TOKYO — Nissan plans to begin U.S. preorders for its new Ariya all-electric crossover this fall and expects sales to get a boost from an EV-friendly environment backed by the Biden administration.
The global launch was delayed about half a year because of the COVID-19 pandemic and the global semiconductor shortage, said Executive Vice President Asako Hoshino, Nissan Motor Co.’s global chief for sales and marketing. Sales originally were to begin in mid-2021, but the first deliveries will be made in Japan only this winter. Hoshino did not offer a more detailed timeline.
U.S. and European deliveries are expected to follow Japan’s by about two months, she added.
Global sales will initially be limited to tens of thousands of vehicles, with Europe expected to be the biggest market, Hoshino said. Nissan has about 200,000 hand-raisers worldwide for the Ariya.
The Japanese automaker began taking online preorders in Japan on Jan. 4 for a special, limited-edition version for the domestic market only. Pricing starts at ¥6.6 million ($60,000) for the two-wheel-drive variant with the smaller 66-kilowatt-hour battery option. The sticker climbs to ¥7.9 million ($71,800) for the top-tier all-wheel-drive version with the bigger 91-kWh battery.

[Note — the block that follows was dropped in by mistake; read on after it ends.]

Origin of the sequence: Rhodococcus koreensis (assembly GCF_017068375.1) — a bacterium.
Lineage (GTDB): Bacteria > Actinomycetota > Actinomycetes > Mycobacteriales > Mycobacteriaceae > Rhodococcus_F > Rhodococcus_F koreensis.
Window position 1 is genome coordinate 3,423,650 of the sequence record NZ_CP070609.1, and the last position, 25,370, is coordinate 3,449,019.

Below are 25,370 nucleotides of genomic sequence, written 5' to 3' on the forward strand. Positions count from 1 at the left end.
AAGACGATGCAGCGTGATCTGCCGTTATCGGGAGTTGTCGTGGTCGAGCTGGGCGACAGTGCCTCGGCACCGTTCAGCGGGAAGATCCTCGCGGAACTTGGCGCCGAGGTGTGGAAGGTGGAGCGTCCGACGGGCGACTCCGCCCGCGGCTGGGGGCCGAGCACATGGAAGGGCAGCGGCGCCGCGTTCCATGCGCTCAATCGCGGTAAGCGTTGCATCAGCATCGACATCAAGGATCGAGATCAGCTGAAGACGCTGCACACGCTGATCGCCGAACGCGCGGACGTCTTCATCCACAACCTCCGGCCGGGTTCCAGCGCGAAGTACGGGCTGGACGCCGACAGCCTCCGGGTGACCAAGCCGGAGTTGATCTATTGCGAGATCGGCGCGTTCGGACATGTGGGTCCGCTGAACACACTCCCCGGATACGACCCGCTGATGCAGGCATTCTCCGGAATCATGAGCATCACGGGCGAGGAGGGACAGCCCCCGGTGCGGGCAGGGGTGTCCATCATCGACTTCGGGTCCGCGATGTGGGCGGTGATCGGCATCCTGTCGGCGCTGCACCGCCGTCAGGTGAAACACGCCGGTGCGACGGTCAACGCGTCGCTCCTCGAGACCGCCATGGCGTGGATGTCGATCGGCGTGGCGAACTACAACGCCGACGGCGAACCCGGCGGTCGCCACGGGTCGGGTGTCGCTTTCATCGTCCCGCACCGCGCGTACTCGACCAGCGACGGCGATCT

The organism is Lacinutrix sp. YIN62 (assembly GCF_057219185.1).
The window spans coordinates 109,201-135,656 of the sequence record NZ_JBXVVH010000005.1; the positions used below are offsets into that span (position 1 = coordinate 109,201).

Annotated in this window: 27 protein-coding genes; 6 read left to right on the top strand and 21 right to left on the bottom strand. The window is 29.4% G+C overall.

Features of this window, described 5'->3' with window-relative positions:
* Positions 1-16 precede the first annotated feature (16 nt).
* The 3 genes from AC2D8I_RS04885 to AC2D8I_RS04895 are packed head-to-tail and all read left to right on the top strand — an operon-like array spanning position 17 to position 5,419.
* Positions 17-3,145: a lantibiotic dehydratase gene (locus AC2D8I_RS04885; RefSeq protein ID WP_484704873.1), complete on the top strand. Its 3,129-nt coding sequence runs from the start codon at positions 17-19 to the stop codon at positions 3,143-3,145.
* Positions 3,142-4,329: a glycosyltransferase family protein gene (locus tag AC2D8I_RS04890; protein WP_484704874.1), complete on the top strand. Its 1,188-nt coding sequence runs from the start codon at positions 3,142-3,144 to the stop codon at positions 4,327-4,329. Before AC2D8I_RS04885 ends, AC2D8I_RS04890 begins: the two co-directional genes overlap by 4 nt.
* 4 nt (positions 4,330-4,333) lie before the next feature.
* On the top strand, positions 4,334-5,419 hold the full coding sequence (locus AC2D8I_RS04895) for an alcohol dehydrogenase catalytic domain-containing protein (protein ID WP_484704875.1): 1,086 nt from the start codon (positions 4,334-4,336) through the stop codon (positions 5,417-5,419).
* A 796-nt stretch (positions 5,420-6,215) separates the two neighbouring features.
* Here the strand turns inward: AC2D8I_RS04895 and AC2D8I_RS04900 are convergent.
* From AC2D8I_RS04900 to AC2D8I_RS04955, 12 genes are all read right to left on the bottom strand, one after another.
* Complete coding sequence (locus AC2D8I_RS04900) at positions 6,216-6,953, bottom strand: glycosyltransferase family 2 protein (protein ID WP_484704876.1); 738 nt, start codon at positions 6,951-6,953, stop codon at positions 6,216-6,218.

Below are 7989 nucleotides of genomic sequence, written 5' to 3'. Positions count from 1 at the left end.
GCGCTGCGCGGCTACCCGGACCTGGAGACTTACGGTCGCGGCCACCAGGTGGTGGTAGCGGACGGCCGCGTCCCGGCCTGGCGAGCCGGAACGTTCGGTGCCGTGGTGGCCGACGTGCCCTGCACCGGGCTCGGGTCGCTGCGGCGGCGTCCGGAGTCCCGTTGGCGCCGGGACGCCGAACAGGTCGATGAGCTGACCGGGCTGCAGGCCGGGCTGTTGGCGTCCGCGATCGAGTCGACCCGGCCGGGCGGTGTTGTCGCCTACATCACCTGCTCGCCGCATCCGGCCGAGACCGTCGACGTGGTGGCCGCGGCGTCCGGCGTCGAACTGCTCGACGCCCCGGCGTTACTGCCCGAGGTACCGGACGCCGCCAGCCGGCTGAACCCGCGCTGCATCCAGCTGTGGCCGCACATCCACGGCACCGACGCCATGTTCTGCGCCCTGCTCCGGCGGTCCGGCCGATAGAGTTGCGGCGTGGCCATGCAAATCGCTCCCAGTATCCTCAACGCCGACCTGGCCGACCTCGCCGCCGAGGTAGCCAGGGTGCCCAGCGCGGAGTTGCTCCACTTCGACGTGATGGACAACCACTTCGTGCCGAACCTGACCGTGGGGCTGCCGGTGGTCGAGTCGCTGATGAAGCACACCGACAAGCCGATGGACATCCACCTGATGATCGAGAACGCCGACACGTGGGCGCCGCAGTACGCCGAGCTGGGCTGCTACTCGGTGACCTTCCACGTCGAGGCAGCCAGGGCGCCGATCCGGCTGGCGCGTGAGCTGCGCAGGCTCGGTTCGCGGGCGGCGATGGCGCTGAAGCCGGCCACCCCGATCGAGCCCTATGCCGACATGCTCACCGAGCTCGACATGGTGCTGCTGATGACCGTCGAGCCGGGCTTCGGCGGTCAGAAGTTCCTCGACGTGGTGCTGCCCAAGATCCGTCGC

Pricing in other regions will be announced later.
The vehicle is highly anticipated by Nissan’s U.S. dealers, who have described it as a potential game-changer.
U.S. market conditions are improving for EVs, with a rush of new product from automakers, thanks partly to President Joe Biden entering the White House this year, Hoshino said.
“Since the new administration came to power in America, there has been an accelerated shift toward EVs,”
Hoshino said. “The new administration is now moving clearly toward carbon neutrality, and for that, for the time being, EVs have to be promoted.
“Social interest is now moving toward EVs in a very accelerated manner,” she said.
The Ariya, offered in two battery setups and a new awd setup called e-4ORCE, will be made at Nissan’s Tochigi assembly plant north of Tokyo, part of which has been converted into an “Intelligent Factory” with new technology geared toward electric vehicle production.